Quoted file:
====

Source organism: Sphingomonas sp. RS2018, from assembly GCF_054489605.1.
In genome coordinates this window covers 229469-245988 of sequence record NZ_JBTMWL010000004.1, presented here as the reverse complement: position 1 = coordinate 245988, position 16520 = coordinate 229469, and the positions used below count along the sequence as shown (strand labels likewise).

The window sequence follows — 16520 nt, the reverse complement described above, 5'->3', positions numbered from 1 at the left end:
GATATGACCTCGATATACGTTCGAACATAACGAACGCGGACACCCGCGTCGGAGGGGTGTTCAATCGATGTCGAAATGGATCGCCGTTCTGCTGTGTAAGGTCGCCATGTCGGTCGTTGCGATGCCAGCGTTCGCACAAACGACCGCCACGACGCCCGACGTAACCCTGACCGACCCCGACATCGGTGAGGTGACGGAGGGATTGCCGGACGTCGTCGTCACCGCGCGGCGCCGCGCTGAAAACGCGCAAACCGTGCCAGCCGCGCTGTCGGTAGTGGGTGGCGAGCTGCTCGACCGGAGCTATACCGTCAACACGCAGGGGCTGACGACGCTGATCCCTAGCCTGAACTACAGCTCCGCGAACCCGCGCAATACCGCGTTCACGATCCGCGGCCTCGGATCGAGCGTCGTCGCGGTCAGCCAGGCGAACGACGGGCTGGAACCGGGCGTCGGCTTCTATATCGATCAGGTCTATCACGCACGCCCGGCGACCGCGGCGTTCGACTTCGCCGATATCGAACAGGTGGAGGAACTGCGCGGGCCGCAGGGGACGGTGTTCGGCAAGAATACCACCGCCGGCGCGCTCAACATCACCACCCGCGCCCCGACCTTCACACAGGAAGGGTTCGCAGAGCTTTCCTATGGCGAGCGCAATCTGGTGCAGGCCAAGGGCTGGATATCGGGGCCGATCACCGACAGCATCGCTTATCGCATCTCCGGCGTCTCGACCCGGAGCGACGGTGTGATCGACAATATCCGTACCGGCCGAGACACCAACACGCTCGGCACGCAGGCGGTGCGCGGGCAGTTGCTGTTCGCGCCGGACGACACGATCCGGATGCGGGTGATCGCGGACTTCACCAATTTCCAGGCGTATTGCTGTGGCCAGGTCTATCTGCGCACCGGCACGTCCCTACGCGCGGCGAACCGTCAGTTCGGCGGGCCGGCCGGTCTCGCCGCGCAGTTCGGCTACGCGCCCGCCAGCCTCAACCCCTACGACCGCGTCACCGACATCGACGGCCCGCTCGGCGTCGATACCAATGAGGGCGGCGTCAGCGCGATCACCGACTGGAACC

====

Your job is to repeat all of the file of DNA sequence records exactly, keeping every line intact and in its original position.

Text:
Source organism: Sphingomonas sp. RS2018, from assembly GCF_054489605.1.
In genome coordinates this window covers 229469-245988 of sequence record NZ_JBTMWL010000004.1, presented here as the reverse complement: position 1 = coordinate 245988, position 16520 = coordinate 229469, and the positions used below count along the sequence as shown (strand labels likewise).

The window sequence follows — 16520 nt, the reverse complement described above, 5'->3', positions numbered from 1 at the left end:
GATATGACCTCGATATACGTTCGAACATAACGAACGCGGACACCCGCGTCGGAGGGGTGTTCAATCGATGTCGAAATGGATCGCCGTTCTGCTGTGTAAGGTCGCCATGTCGGTCGTTGCGATGCCAGCGTTCGCACAAACGACCGCCACGACGCCCGACGTAACCCTGACCGACCCCGACATCGGTGAGGTGACGGAGGGATTGCCGGACGTCGTCGTCACCGCGCGGCGCCGCGCTGAAAACGCGCAAACCGTGCCAGCCGCGCTGTCGGTAGTGGGTGGCGAGCTGCTCGACCGGAGCTATACCGTCAACACGCAGGGGCTGACGACGCTGATCCCTAGCCTGAACTACAGCTCCGCGAACCCGCGCAATACCGCGTTCACGATCCGCGGCCTCGGATCGAGCGTCGTCGCGGTCAGCCAGGCGAACGACGGGCTGGAACCGGGCGTCGGCTTCTATATCGATCAGGTCTATCACGCACGCCCGGCGACCGCGGCGTTCGACTTCGCCGATATCGAACAGGTGGAGGAACTGCGCGGGCCGCAGGGGACGGTGTTCGGCAAGAATACCACCGCCGGCGCGCTCAACATCACCACCCGCGCCCCGACCTTCACACAGGAAGGGTTCGCAGAGCTTTCCTATGGCGAGCGCAATCTGGTGCAGGCCAAGGGCTGGATATCGGGGCCGATCACCGACAGCATCGCTTATCGCATCTCCGGCGTCTCGACCCGGAGCGACGGTGTGATCGACAATATCCGTACCGGCCGAGACACCAACACGCTCGGCACGCAGGCGGTGCGCGGGCAGTTGCTGTTCGCGCCGGACGACACGATCCGGATGCGGGTGATCGCGGACTTCACCAATTTCCAGGCGTATTGCTGTGGCCAGGTCTATCTGCGCACCGGCACGTCCCTACGCGCGGCGAACCGTCAGTTCGGCGGGCCGGCCGGTCTCGCCGCGCAGTTCGGCTACGCGCCCGCCAGCCTCAACCCCTACGACCGCGTCACCGACATCGACGGCCCGCTCGGCGTCGATACCAATGAGGGCGGCGTCAGCGCGATCACCGACTGGAACC